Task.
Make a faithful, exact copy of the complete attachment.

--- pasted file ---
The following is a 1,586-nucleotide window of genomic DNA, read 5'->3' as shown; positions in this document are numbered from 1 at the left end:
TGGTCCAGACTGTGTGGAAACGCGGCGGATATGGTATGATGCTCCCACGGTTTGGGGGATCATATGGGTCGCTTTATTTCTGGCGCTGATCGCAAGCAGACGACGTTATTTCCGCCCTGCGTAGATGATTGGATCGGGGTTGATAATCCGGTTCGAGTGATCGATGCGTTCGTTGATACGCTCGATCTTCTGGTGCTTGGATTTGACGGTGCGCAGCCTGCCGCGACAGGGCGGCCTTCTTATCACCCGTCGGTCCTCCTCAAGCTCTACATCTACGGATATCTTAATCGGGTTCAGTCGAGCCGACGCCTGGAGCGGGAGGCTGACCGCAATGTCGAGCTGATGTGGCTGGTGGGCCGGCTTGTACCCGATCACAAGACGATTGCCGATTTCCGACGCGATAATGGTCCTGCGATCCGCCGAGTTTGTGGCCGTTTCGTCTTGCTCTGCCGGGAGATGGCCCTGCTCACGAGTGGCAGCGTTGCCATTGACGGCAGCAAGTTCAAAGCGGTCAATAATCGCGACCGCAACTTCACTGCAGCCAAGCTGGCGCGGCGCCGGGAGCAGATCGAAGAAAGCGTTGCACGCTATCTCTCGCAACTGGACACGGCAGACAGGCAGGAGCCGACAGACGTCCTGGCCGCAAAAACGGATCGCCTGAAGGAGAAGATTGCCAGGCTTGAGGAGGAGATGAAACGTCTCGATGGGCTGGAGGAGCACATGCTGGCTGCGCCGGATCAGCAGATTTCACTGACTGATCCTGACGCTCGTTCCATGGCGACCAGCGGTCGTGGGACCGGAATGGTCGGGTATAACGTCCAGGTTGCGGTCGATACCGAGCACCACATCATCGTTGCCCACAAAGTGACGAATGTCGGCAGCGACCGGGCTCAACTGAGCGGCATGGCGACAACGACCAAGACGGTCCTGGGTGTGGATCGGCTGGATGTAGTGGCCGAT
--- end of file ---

The following is a 1,586-nucleotide window of genomic DNA, read 5'->3' as shown; positions in this document are numbered from 1 at the left end:
TGGTCCAGACTGTGTGGAAACGCGGCGGATATGGTATGATGCTCCCACGGTTTGGGGGATCATATGGGTCGCTTTATTTCTGGCGCTGATCGCAAGCAGACGACGTTATTTCCGCCCTGCGTAGATGATTGGATCGGGGTTGATAATCCGGTTCGAGTGATCGATGCGTTCGTTGATACGCTCGATCTTCTGGTGCTTGGATTTGACGGTGCGCAGCCTGCCGCGACAGGGCGGCCTTCTTATCACCCGTCGGTCCTCCTCAAGCTCTACATCTACGGATATCTTAATCGGGTTCAGTCGAGCCGACGCCTGGAGCGGGAGGCTGACCGCAATGTCGAGCTGATGTGGCTGGTGGGCCGGCTTGTACCCGATCACAAGACGATTGCCGATTTCCGACGCGATAATGGTCCTGCGATCCGCCGAGTTTGTGGCCGTTTCGTCTTGCTCTGCCGGGAGATGGCCCTGCTCACGAGTGGCAGCGTTGCCATTGACGGCAGCAAGTTCAAAGCGGTCAATAATCGCGACCGCAACTTCACTGCAGCCAAGCTGGCGCGGCGCCGGGAGCAGATCGAAGAAAGCGTTGCACGCTATCTCTCGCAACTGGACACGGCAGACAGGCAGGAGCCGACAGACGTCCTGGCCGCAAAAACGGATCGCCTGAAGGAGAAGATTGCCAGGCTTGAGGAGGAGATGAAACGTCTCGATGGGCTGGAGGAGCACATGCTGGCTGCGCCGGATCAGCAGATTTCACTGACTGATCCTGACGCTCGTTCCATGGCGACCAGCGGTCGTGGGACCGGAATGGTCGGGTATAACGTCCAGGTTGCGGTCGATACCGAGCACCACATCATCGTTGCCCACAAAGTGACGAATGTCGGCAGCGACCGGGCTCAACTGAGCGGCATGGCGACAACGACCAAGACGGTCCTGGGTGTGGATCGGCTGGATGTAGTGGCCGAT